In the center of the Brucennial Gallery Exhibit downtown on Bleecker Street, stacks of hay bales set the stage for Bruce High Quality Foundation’s production of “Animal Farm- the Musical“, which premiered the first weekend in March. In this Orwellian adaptation, the chicken trustees at BHQF University, reveal the financial crisis facing the school and decide they must “hatch a new strategic plan. Everything must be ‘on the table.’”
One hen trustee of the equity firm ‘Beak and Claw, ’ suggests they “ Diversify our debt, prioritize our portfolio, reassess our risk…No risk. No reward.” Another wants to clean up the pig stye, and create a 21st century institution. “What we need is a Goddam state of the art architectural monstrosity.”
These options don’t pan out. “ The economy has collapsed. ..No one could have seen this coming. No one should be blamed,” the trustees cluck.
Throughout the play, the chickens trustees switch their beaks to snouts and transform into recent piggie art student alum, while Law and Order sound effects signal scene changes. The piggies struggle making ends meet with their day jobs and finding time to pursue their passions : (“ We’ve got art to make, but we’re stuck working every stinking day.” ) They are reminded and inspired by these truths expressed in song: ”Every pig is an artist/ No pig flies alone/ Teaching others is our greatest work/We can do it on our own”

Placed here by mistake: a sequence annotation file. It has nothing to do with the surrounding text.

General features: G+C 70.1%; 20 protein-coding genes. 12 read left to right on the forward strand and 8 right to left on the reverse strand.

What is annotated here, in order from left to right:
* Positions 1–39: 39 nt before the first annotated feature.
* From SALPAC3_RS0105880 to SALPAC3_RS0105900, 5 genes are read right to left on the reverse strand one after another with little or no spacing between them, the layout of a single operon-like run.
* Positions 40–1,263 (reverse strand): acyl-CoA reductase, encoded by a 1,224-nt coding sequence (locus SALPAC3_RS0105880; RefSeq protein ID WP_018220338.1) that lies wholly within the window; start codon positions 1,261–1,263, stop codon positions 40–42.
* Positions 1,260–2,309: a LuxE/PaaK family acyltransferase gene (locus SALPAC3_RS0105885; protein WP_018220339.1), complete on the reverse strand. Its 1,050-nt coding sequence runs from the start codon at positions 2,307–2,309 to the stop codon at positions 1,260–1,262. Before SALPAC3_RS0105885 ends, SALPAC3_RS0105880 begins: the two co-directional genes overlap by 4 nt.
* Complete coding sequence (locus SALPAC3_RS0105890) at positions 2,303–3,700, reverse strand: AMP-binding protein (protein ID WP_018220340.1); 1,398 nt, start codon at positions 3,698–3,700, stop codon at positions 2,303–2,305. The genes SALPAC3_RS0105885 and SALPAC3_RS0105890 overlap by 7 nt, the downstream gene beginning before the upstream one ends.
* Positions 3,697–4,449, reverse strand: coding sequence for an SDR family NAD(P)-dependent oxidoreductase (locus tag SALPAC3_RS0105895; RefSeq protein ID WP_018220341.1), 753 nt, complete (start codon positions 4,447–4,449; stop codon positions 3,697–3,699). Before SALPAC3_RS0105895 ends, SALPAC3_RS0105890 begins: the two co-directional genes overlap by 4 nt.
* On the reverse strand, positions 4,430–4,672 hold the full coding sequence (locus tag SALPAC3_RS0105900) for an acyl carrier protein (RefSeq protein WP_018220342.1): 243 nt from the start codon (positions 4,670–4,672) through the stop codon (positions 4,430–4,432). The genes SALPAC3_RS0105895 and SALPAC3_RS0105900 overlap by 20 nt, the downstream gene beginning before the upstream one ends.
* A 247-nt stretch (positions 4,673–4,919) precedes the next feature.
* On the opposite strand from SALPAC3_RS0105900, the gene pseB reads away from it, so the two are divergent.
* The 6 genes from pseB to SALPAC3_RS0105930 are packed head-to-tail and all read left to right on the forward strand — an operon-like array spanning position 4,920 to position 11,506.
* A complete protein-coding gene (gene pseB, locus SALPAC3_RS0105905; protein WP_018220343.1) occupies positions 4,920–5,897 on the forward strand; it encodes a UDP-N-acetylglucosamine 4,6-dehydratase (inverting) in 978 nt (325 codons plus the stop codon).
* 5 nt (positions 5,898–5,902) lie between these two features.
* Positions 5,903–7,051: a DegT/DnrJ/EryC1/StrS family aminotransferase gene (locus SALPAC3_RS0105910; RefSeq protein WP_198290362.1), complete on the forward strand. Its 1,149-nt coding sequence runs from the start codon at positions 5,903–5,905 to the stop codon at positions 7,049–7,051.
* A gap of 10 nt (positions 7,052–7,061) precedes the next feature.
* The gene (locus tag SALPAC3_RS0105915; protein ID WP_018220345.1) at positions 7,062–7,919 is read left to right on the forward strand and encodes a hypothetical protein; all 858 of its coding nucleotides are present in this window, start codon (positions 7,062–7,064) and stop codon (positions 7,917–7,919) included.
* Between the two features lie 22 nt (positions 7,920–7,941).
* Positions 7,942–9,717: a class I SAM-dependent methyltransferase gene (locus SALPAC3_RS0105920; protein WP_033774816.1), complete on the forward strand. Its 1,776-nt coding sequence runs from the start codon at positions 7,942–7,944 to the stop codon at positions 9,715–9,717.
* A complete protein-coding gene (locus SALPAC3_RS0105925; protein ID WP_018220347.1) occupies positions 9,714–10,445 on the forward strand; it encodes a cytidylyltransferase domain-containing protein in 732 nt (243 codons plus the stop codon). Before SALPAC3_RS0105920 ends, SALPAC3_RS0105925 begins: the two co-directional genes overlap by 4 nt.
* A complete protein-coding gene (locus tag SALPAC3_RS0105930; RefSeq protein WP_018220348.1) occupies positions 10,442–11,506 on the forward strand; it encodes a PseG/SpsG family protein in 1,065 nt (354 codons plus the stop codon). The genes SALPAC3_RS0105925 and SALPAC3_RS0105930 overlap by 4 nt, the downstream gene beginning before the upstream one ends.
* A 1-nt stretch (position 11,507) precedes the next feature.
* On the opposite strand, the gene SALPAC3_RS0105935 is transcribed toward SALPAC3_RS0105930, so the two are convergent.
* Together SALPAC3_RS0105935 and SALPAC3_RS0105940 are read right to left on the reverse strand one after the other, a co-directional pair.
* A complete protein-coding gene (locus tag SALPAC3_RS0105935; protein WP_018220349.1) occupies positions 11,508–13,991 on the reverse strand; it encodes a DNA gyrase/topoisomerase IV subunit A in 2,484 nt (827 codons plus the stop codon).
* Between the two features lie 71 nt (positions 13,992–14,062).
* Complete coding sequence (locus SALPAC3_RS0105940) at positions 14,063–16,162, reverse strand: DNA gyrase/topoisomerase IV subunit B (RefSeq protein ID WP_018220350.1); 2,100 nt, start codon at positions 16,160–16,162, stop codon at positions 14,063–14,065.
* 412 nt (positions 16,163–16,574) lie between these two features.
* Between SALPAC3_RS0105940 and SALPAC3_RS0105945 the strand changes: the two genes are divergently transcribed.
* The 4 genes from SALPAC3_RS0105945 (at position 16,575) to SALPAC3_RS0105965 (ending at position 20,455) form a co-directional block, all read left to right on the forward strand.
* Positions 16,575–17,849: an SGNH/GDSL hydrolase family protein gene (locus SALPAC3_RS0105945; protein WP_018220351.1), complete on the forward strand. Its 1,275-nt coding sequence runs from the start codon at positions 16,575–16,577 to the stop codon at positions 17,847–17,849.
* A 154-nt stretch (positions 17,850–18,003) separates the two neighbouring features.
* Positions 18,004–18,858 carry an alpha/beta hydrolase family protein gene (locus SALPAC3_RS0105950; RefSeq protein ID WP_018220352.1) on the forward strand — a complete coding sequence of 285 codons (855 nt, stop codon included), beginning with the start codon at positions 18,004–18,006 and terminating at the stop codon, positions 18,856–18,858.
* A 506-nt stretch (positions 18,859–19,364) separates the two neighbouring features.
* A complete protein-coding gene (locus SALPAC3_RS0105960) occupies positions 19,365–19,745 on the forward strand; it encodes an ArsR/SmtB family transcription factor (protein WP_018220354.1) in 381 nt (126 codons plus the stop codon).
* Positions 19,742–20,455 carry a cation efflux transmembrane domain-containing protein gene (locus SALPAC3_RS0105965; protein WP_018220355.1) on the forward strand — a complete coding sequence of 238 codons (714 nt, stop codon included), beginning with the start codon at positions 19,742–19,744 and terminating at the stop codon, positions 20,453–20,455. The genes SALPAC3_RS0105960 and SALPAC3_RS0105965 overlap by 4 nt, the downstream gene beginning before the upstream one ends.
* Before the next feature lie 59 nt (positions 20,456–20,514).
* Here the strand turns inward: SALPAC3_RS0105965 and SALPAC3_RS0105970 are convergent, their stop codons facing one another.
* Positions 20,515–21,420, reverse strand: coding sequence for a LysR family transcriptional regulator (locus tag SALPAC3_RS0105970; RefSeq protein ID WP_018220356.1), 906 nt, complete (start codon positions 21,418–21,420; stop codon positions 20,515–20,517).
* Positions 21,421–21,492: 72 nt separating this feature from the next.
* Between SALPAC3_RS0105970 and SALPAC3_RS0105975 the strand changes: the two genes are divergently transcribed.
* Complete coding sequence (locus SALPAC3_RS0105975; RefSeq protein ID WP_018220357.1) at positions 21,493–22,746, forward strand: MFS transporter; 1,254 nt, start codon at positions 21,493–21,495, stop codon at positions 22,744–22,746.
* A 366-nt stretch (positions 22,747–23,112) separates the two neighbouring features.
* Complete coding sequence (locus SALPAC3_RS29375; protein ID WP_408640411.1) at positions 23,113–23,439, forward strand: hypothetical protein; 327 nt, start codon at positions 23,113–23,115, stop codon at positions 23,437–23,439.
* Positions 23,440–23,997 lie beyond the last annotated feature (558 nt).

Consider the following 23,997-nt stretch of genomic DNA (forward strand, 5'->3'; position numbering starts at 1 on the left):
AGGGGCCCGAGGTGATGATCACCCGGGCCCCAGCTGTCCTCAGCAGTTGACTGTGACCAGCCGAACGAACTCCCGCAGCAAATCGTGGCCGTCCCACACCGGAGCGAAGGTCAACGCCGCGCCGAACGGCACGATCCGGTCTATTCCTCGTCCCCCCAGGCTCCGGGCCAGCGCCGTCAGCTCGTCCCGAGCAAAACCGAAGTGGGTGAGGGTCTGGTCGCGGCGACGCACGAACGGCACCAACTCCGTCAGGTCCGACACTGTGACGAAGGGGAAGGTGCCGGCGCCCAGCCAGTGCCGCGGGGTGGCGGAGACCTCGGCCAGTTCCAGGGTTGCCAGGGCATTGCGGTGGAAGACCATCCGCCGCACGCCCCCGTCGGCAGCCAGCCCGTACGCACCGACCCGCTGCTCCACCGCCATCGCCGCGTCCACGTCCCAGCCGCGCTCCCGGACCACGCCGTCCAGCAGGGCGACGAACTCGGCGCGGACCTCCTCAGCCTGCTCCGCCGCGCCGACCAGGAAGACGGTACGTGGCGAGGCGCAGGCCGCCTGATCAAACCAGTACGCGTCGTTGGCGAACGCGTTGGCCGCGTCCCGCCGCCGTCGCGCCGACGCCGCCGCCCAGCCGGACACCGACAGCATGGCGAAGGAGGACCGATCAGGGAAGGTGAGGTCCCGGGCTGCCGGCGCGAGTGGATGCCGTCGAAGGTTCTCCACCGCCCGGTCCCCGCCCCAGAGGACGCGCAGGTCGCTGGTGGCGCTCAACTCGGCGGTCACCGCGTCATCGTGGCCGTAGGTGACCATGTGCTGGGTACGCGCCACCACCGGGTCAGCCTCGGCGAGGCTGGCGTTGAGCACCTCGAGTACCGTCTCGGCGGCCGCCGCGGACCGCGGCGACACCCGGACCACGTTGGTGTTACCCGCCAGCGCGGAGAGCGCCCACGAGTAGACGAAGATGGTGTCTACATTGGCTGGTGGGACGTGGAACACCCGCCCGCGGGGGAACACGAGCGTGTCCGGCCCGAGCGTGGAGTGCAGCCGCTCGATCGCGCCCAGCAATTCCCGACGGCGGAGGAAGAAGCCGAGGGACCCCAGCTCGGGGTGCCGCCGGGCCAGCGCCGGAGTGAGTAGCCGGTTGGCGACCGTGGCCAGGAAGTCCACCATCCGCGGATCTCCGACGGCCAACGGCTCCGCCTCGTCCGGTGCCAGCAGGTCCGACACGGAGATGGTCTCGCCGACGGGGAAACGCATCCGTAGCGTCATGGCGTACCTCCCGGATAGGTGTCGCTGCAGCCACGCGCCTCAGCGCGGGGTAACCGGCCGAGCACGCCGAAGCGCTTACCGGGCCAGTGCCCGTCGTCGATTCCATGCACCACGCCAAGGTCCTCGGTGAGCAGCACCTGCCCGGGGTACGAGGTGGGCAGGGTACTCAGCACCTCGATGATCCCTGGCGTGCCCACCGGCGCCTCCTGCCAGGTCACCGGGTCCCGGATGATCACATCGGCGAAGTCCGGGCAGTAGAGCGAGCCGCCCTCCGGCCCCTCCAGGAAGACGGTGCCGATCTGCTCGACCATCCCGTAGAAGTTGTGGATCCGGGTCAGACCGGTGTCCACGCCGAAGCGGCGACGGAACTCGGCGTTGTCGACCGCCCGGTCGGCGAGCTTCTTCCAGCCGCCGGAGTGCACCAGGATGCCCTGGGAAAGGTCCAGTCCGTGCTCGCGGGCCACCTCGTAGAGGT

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Coinciding with the release of Brighter Green’s Case Study on India, Veg or NonVeg? India at a Crossroads, I will be writing a series of blogs over at Brighter Green about the intersection of recent writings on India with issues raised in our case study: ”Over the past several years, there has been a considerable amount of writing about modern(izing) India. From different angles, writers are witnessing and documenting a subcontinent undergoing significant shifts. The New York Times recently launched their first country specific blog, India Ink. At Brighter Green, we’ve been most interested in the social and environmental issues that are emerging with a changing country, a changing diet, and a changing climate. Our recent paper and our videos on India’s chicken industry [now with over 50,000 views on Youtube!] and dairy and beef industries delve into this further. In this blog series, I hope to highlight writings on India and where they intersect with sustainability, equity, and rights, particularly in the context of food security and climate change.
Read Part I of this series: Red Sorghum and ‘F&B’ which discusses Siddartha Deb’s recent book, The Beautiful and the Damned: A Portrait of the New India.
Check out Part II of this series, which discusses AkashKapur’s article in the October 10, 2011 issue of the New Yorker, “The Shandy: The Cost of Being a Cow Broker in Rural India.” The article is an excerpt of his forthincoming book. India Becoming: A Portrait of Life in Modern India.